A photo of the Smithers recycling depot on fire shortly after 11 a.m. on May 9. (Thom Barker photo)

A photo of the Smithers recycling depot on fire shortly after 11 a.m. on May 9. (Thom Barker photo)

Smithers student wants solution to recycling moratorium

Smithers and Telkwa suspended curbside recycling following a May 9 fire that destroyed the depot

One Smithers student is asking Smithers Town Council for answers regarding a May 9 fire that destroyed the town’s recycling depot.

Jennifer Boone is a student at Bulkley Valley Christian School.

At council’s Nov. 12 meeting they received a letter from Boone inquiring about the status of the recycling depot’s replacement.

She said she feels the Town’s current short-term solution — asking residents to either throw out their recycling or take it to the Smithers/Telkwa Transfer Station (STTS) — is time consuming and a big headache for many residents.

READ MORE: Smithers recycling depot ablaze

“Due to this process I fear many people are no longer recycling, and instead they choose the much easier way of getting rid of their products: by throwing everything in the trash,” Boone said.

“It is a huge waste to have our recyclables being burned in landfills, where they release toxins into the atmosphere. I feel it defeats the whole purpose of reduce-reuse-recycle and brings us back to square one of managing our plastic consumption,” she added.

Boone also pointed out that because the STTS only takes houshold recycling it presents unique challenges to schools and businesses in the interim.

Boone said she wants to know what council is doing to address the issue and fix the town’s recycling problem.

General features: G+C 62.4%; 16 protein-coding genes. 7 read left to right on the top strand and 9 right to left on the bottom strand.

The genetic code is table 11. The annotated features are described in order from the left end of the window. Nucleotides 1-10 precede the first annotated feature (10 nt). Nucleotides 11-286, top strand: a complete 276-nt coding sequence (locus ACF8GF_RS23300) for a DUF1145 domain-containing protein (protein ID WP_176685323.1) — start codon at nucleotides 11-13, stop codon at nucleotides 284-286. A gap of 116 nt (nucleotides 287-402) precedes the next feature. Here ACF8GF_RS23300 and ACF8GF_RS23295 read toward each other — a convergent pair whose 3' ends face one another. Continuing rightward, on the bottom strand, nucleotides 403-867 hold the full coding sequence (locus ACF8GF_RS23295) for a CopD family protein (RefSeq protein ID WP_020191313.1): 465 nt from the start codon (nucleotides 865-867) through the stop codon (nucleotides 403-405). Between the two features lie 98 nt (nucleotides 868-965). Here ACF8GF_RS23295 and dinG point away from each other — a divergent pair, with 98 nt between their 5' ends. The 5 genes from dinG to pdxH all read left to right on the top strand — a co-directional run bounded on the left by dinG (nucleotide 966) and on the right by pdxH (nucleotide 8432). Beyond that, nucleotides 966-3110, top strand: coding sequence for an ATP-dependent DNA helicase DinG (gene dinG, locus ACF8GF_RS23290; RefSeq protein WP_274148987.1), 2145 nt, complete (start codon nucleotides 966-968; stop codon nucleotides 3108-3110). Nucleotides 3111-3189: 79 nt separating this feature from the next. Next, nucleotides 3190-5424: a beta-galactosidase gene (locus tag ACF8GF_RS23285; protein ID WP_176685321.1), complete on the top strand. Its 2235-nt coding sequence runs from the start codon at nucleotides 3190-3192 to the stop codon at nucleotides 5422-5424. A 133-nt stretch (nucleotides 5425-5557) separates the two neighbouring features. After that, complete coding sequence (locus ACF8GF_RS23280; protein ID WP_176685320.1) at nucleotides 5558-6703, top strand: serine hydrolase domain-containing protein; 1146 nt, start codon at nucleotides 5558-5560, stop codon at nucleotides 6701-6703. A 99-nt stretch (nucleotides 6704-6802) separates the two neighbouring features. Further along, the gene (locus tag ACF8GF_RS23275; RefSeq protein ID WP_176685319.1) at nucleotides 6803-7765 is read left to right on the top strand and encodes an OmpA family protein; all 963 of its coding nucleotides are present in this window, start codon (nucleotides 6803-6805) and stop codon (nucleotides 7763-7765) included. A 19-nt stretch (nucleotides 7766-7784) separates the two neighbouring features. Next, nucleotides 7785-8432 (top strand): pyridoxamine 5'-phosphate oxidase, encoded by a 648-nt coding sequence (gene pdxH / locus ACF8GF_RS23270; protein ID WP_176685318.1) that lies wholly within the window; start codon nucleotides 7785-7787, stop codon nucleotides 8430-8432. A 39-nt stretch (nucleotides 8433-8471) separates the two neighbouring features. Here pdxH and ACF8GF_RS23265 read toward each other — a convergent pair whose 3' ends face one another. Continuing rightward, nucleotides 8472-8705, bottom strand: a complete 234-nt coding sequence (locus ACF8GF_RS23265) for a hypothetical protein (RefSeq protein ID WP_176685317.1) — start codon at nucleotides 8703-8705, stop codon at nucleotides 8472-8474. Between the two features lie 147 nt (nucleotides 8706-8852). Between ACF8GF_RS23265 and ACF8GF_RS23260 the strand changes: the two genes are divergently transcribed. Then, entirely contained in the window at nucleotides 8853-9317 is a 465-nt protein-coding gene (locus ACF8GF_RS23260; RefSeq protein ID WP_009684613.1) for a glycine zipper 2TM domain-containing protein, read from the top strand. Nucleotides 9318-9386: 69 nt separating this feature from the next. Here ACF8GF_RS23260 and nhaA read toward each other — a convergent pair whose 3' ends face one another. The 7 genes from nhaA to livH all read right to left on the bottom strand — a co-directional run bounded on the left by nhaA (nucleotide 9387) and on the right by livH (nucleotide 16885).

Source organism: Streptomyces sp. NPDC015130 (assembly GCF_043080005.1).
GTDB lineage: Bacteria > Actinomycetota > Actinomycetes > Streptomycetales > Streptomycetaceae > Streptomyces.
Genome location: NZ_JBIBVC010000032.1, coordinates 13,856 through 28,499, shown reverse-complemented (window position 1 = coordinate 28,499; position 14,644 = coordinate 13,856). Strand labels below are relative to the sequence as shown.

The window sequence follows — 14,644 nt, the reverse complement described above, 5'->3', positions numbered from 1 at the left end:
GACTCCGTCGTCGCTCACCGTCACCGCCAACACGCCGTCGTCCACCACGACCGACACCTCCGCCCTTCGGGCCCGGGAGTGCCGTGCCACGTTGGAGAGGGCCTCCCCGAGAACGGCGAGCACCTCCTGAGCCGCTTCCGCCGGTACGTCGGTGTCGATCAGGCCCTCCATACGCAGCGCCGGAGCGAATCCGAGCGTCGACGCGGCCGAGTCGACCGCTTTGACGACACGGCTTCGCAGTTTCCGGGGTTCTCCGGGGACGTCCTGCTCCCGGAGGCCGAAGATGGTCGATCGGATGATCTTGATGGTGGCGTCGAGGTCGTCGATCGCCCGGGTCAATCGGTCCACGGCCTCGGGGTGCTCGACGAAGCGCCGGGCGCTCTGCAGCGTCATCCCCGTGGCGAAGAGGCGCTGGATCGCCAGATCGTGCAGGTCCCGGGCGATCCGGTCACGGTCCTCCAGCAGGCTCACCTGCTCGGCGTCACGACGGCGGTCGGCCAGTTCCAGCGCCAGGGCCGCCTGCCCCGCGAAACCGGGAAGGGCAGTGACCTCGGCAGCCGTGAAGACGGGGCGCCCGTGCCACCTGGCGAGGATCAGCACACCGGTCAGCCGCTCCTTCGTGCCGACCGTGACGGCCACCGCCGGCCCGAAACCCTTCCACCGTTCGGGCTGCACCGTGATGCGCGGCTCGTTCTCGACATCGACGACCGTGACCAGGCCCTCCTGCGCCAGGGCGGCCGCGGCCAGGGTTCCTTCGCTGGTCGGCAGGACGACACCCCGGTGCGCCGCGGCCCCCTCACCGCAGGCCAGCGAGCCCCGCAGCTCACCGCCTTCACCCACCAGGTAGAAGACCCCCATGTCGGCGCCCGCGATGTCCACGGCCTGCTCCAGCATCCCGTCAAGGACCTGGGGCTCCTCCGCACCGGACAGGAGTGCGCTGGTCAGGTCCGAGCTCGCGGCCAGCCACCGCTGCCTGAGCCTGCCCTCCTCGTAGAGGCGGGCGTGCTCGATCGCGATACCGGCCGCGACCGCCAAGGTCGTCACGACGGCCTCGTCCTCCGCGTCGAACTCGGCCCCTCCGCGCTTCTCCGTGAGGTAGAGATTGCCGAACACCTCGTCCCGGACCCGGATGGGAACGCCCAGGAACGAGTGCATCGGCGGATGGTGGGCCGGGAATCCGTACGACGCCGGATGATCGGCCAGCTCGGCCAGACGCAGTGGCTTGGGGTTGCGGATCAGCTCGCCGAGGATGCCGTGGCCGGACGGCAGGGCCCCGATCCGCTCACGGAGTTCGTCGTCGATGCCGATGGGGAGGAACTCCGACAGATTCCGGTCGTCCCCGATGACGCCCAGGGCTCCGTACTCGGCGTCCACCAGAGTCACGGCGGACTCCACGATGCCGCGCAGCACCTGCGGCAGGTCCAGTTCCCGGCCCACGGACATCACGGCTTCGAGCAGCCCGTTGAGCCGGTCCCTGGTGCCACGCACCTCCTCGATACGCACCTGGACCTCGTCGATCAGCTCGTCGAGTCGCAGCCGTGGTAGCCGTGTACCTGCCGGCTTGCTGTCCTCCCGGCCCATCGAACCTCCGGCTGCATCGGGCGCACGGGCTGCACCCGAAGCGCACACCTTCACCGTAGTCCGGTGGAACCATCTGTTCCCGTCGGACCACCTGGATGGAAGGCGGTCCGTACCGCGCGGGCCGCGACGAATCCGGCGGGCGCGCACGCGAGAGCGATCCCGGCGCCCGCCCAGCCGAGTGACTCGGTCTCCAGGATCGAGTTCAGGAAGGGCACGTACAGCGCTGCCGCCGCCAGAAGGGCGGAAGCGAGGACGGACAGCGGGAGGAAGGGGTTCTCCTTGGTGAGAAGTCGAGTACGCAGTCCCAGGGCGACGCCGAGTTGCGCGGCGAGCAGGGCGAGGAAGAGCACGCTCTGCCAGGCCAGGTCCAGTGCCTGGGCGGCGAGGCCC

READ MORE: Transfer station experiences uptick in usage after Smithers, Telkwa suspend curbside recycling

“Will there be a new depot built, and if so, when? It is a subject that deeply concerns me, as I am very passionate about this,” she said.

Boone acknowledged the problem could be a “several-year process” to fix but said she hopes this isn’t due to a lack of funds.

“I hope that it is not a barrier in the council’s plans for better recycling,” said Boone, adding she feels a call to raise funds locally could help lower the cost.

For council’s part, they acknowledged Boone’s sentiment, with Coun. Frank Wray saying he feels it’s time to hold Recycle BC to account.

“I feel that it’s their responsibility,” Wray said. “I would even be reluctant to support the [regional district] providing capital money. They had a contract with us to provide the north recycling, they were to collect it and bail it. It’s unfortunate that the bailing facility burnt down, but that is a Recycle BC problem in my opinion.”

“I’m sure there could have been a temporary solution found by now. I don’t know what it is but we’ve been a long time without recycling.”



trevor.hewitt@interior-news.com

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